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Another member of the large and talented clutch of San Francisco vocalists, Frankye Kelly has released her first album for the Sonoma Jazz Label. A live performance that reveals a debt to Sarah Vaughan that comes through on all the cuts, especially on one of Vaughan's more notable recordings, "Tenderly". Kelly avoids those exaggerated swoops, swirls and jumps between octaves that characterized Vaughan's singing which bordered on an affectation in the Divine One's later years. Kelly has her own style of phrasing and emphasis which comes through on such cuts as "I'm Glad There Is You". There are some eloquent vibes and piano by Yancie Taylor and Dee Spencer, respectively, on this track. A tour de force is Kelly's work on "No Moon at All" where she mixes monotone with her unique way of moving between octaves. Very effective presentation.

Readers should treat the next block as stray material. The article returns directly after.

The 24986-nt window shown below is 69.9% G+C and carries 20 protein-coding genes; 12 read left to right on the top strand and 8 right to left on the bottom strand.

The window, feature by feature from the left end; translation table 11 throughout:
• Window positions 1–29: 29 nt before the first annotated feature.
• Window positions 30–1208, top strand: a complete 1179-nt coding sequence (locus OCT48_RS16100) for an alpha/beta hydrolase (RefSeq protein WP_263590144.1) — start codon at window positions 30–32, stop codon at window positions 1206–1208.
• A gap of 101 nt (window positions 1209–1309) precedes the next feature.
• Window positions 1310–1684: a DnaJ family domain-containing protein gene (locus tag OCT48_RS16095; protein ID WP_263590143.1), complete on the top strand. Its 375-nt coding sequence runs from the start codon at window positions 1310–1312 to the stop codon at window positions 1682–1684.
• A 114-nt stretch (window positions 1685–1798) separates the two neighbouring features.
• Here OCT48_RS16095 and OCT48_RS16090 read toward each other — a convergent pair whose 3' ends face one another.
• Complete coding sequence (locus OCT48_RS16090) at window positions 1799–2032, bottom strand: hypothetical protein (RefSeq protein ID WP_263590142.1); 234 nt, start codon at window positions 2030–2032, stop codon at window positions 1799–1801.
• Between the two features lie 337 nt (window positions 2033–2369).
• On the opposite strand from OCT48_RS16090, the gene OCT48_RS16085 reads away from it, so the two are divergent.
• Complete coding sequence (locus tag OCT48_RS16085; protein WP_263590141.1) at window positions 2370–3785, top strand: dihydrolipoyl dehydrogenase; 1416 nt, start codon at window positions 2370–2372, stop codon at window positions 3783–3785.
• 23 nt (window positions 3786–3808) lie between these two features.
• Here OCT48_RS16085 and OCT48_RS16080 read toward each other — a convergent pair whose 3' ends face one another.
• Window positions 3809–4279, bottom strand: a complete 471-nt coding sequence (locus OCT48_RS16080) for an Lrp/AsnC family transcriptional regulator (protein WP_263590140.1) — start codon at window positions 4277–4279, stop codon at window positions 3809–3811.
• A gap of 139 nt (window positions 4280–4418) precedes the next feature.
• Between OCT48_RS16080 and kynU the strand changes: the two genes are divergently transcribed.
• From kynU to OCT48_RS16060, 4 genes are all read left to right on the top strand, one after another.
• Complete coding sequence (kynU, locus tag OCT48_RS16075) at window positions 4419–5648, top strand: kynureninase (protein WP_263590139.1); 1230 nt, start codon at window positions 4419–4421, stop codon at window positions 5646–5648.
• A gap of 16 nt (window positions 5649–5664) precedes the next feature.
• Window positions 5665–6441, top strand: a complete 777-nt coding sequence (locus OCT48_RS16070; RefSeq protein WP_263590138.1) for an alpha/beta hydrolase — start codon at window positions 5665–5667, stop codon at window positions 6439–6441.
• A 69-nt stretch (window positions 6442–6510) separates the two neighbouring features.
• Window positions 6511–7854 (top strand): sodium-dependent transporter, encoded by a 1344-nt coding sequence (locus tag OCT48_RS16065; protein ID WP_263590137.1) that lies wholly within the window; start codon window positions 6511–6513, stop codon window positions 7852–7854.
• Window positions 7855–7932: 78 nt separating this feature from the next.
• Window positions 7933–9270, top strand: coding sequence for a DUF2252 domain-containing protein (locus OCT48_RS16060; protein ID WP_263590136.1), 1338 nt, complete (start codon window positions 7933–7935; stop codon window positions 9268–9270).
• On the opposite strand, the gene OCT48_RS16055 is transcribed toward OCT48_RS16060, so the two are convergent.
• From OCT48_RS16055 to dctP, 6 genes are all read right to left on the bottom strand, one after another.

Kelly is accompanied by very fine musicians who not only give strong support, but enhance the performance with expressive and knowledgeable solos. Not the least of these is the tough tenor playing a la Illinois Jacquet by Steve Heckman on "Our Day Will Come". Heckman picks up his soprano to provide the trappings for Kelly's sumptuous rendition of "Speak Low". In addition to her work on ballads, Kelly can do the blues with the best of them as she shows on Albert Collins' "If Trouble Was Money" with Heckman's honking, screeching tenor and Zim Bob Braye doing the R & B clump, clump on drums.
Judging from the response of the audience, everyone went away happy. Recommended. Visit Frankye at www.frankyekelly.com.
Track Listing: Our Day Will Come; Mood Indigo; The Night is Young; Tenderly; Lullaby of Birdland; I'm Glad There is You; No Moon At All; Speak Low; Love For Sale; If Trouble Was Money
Personnel: Frankye Kelly - Vocal; Steve Heckman - Soprano and Tenor sax; Dee Spencer - Piano; Mark "Hashima" Williams - Bass-; Zim Bob Braye - Drums; Yancie Taylor -Vibraphone
I love jazz because it's so different than pop and has an emotional pull that other music does not have.
I was first exposed to jazz when I saw Dave Brubeck in 1974.
The first jazz record I bought was Bitches Brew by Miles Davis.